Holding on to the thought that she always had her heart set on a freestanding house, I decided we would design the store to look like a house. This solution made perfect sense, since the store was all about Southern hospitality and gracious living and entertaining. We worked through the spatial adjaciences to categorize the items to be sold into “rooms” that might make sense if it were a house and possibly flow from the front to the back of the store. Each space would be loosely designated as a room in a house: kitchen, living room, dining room, bathroom, main hall and a foyer at the front to allow for transitioning into the interior space, further supporting the idea that you’re in a residential-like environment. Initially, the client thought she might sell bedding but later decided against it, so we named the “bedroom” the soft goods room for blankets, pillows, throws, etc. The two back rooms would be for a men’s study type room dedicated to offering gift items for men and a baby room for baby gifts. This would also make it easier for her to merchandise which items would go where and create a natural, easily understandable flow around the store for customers. Of course there would be some crossover and items that didn’t have a specific room, but this created a great base to work from. From a customer perspective, it makes it very straightforward. If I’m in a hurry, and know I need a gift item for someone who loves to cook, I can head straight to the “kitchen” room of the store and not have to look all over the place. Below is the first loose conceptual plan I presented with adjacencies for room organization.
The idea was to create a main hallway that draws you down the center of the store both visually and physically with large rooms off this main hall, like you’re entering a beautiful foyer and hall. I loved the idea of using traditional architectural elements in this space and wanted to create an arcade or loggia to set the tone for a timeless, elegant environment. This would allow me to mimic the columns on the other side of the center line of the door creating the hall, wrap the structural columns with decorative columns and connect them with arches. You can see the beginning phases of that hall and those arches in the above drawing. The three solid black boxes represent the structural columns, and the open white boxes marked with an X directly across from those represent dummy columns that exist purely for decorative purposes to create balance and provide a nearly symmetrical design. The right half of the store is smaller than the left, as the front door is not precisely in the center of the storefront. From the human experience upon entering, this is virtually undetectable. As designers, we have to consider this all the time while designing- at what point will something like this become noticeable in the built environment and offset the balance of a space. After flushing out this plan and massaging some of the rooms based on how much product we had to dedicate to each room, we decided to flip a couple spaces, shrink down some of the rooms, and create larger spaces for the back rooms. Below is the plan now. Keep in mind, the drawing is flipped. The entry is on the left side of the plan with the restrooms and expanded storage room on the right side. You can also see the cased openings to each room, which allow better visibility and circulation, while maintaining valuable wall space for display, yet creating the intimate, cozy environment the client really wanted.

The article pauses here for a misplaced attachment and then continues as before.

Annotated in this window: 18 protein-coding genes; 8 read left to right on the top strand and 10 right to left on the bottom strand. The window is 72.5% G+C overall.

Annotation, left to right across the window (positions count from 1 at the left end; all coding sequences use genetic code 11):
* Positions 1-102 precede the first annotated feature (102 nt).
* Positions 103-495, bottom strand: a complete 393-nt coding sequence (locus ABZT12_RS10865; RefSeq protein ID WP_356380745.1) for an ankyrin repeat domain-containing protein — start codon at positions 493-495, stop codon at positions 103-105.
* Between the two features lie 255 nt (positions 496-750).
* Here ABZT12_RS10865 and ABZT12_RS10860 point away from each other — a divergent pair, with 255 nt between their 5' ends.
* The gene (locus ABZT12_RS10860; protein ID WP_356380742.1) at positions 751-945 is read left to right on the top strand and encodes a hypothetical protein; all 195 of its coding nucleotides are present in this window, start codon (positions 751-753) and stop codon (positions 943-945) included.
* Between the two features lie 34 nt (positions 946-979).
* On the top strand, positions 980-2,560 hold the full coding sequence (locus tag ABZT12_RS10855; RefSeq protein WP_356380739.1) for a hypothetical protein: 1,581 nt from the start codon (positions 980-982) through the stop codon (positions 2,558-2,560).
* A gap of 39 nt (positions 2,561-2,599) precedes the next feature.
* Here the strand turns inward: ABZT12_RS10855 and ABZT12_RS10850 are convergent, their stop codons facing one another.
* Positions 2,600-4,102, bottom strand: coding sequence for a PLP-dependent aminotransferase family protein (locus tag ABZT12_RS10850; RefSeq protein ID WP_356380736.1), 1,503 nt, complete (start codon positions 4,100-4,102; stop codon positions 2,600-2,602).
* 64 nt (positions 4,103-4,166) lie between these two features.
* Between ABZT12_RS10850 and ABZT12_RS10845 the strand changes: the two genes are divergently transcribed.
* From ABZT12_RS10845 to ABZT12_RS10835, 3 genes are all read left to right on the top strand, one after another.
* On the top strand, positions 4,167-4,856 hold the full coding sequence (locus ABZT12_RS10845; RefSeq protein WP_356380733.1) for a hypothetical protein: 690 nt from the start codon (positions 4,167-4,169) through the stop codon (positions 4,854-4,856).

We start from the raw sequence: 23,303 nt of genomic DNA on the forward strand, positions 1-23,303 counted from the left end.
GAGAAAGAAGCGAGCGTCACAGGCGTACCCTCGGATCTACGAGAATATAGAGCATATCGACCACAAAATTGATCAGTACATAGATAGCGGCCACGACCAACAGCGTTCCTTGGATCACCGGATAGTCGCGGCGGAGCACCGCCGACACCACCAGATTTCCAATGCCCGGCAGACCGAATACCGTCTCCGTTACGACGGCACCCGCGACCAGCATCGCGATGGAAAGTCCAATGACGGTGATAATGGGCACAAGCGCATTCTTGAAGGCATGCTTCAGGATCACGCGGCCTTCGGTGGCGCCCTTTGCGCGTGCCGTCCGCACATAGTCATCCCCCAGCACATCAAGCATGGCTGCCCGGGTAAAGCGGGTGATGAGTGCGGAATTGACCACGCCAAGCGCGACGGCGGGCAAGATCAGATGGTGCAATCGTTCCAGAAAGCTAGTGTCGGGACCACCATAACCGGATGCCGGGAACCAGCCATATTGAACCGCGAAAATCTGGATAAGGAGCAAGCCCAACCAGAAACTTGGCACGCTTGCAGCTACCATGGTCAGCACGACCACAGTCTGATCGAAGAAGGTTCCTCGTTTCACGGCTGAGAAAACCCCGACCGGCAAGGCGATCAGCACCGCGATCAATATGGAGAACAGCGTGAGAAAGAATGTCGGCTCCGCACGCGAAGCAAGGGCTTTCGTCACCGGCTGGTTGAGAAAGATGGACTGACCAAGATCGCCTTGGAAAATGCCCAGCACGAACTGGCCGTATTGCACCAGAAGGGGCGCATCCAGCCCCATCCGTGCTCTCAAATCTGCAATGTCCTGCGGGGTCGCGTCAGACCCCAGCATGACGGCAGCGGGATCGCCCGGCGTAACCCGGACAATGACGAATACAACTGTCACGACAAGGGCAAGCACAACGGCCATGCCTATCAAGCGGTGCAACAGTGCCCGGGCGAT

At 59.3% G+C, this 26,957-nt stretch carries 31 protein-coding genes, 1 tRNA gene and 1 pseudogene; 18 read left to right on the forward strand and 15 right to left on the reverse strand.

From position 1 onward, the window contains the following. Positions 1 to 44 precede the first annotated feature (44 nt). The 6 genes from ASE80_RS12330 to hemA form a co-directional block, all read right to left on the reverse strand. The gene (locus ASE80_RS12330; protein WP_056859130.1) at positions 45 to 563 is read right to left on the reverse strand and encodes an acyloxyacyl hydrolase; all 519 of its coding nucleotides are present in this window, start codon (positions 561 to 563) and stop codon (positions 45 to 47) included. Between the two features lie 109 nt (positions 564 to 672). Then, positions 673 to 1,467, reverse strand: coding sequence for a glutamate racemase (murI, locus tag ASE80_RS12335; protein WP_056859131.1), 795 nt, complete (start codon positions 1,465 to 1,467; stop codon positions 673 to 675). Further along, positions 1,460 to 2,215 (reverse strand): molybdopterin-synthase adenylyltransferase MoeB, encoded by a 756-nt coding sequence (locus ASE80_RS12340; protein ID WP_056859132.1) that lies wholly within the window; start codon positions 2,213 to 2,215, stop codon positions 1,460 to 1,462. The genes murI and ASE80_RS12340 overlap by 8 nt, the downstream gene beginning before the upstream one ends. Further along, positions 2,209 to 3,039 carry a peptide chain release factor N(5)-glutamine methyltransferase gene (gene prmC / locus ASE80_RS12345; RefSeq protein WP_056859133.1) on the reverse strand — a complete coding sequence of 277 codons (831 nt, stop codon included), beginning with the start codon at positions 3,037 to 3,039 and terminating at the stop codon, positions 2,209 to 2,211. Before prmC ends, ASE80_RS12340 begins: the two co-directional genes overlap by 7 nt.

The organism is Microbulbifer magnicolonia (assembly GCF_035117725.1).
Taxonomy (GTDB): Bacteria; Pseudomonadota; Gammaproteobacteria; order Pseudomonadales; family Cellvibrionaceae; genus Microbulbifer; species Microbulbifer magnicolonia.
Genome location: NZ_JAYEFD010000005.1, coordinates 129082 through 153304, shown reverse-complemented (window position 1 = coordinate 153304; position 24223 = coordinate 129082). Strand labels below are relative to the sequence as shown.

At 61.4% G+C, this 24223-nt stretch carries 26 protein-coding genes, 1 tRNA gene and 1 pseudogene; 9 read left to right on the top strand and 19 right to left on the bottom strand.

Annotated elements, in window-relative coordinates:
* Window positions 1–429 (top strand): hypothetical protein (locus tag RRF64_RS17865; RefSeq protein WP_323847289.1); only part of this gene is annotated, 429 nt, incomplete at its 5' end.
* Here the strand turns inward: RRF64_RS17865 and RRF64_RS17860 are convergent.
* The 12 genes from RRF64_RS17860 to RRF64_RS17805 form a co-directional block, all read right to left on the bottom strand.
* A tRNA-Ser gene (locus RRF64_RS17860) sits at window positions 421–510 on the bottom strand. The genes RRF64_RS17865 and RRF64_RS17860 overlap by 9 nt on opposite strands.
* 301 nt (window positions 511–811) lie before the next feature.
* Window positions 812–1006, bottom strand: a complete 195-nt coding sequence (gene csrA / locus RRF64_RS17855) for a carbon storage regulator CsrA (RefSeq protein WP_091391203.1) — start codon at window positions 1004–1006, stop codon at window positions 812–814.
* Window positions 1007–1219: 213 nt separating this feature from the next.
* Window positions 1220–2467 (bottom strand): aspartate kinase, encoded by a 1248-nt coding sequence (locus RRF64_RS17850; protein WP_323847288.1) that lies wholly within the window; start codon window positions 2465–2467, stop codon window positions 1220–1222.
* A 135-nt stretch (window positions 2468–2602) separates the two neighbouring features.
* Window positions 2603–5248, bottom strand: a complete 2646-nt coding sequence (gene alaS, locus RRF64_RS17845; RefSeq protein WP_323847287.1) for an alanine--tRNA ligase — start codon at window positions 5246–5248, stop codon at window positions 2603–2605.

Below is the progression of the design and process of building the hallway and concealing the structural posts within the decorative columns.The first drawing is a small close up shot of one of my elevation drawings in the construction drawing set. The second is a hand rendering I did of what the hallway would look like when completed. In the next photo, you can see the space has been gutted, and the first wall of the left side of the hallway is going in. I’ve drawn arrows to indicate where the structural columns are in that photo and how they interface with the new wall. The next drawings show the drywall going up and the columns being wrapped with the decorative pieces, almost like a bracelet on an arm. The last picture shows the completed hallway with arches and columns. This was a seamless process that required initial coordination between the GC’s crew for framing, dry walling and preparing the structure for the carpenter to add his millwork elements on top. Each drawing and picture below was taken from the same vantage point.
In the next few posts, we’ll take a look at the different rooms within the store and some of the custom displays created specifically for this project. I’ll share some of the code requirements and decorative details, as well.
Thanks for reading!!
Project Design: Cassandra Buckalew Interiors
Project GC: JLT Services
Project Carpentry/Millwork: High Tech Design